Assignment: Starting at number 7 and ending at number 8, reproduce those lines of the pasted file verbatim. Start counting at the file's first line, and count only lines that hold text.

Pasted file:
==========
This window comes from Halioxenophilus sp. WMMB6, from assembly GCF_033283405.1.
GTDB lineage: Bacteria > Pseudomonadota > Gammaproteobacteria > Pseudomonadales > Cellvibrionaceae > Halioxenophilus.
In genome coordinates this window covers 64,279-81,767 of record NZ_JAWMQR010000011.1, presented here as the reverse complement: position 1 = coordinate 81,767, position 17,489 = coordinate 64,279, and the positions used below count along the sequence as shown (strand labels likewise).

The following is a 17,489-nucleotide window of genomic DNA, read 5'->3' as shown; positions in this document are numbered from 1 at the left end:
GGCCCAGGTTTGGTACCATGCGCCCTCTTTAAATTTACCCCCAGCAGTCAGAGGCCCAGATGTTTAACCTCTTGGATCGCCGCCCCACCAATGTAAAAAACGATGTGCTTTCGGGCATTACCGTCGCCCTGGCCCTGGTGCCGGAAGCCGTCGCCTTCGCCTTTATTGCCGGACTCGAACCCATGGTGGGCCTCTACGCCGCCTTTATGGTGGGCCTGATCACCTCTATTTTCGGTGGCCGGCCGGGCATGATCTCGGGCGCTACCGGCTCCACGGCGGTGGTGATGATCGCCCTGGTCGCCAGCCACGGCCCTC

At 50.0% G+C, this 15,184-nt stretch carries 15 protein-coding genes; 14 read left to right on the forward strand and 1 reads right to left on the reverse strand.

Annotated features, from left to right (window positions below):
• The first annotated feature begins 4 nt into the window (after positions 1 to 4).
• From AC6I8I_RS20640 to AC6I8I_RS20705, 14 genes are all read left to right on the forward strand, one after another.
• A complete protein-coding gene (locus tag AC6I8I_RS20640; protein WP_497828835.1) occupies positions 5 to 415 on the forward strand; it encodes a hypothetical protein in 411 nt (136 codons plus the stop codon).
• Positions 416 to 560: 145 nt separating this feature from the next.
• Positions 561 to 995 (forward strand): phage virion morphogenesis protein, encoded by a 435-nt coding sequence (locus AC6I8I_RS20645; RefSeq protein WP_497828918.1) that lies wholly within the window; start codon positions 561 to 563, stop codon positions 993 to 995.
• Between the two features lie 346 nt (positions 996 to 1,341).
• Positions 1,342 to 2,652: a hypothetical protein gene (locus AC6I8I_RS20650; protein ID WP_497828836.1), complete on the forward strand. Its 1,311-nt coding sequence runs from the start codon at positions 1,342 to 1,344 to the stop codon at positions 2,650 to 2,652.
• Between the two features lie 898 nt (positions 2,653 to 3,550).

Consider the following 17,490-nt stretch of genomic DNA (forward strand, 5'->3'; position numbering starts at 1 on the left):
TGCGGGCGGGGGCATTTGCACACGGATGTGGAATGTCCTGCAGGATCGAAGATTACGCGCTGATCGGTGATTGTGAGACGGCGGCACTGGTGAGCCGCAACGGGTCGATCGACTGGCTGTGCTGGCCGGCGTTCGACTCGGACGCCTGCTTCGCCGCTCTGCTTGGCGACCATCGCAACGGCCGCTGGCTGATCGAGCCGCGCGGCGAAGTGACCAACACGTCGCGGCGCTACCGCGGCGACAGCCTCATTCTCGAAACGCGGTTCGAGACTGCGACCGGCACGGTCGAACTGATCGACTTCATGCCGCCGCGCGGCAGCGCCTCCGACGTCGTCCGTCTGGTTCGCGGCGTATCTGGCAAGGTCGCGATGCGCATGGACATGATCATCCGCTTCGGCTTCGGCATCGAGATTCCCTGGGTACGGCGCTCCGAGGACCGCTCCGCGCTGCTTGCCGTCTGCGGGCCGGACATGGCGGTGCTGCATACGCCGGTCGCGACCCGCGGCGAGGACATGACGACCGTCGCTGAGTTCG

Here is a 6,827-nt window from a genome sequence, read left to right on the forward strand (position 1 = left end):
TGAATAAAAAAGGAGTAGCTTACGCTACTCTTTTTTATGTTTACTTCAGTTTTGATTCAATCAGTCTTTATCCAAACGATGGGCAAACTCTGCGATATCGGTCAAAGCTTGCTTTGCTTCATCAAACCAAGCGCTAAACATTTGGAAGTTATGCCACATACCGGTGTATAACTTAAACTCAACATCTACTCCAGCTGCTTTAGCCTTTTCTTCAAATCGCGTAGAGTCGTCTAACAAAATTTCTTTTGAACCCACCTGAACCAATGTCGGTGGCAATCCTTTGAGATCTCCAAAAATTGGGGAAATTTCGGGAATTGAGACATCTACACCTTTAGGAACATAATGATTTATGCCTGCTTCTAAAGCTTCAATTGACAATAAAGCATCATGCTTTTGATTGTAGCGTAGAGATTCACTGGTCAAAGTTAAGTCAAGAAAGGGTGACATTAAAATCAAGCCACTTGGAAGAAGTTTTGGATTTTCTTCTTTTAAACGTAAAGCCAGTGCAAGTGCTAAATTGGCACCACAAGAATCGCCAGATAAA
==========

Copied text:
Annotated features, from left to right (window positions below):
• The first annotated feature begins 4 nt into the window (after positions 1 to 4).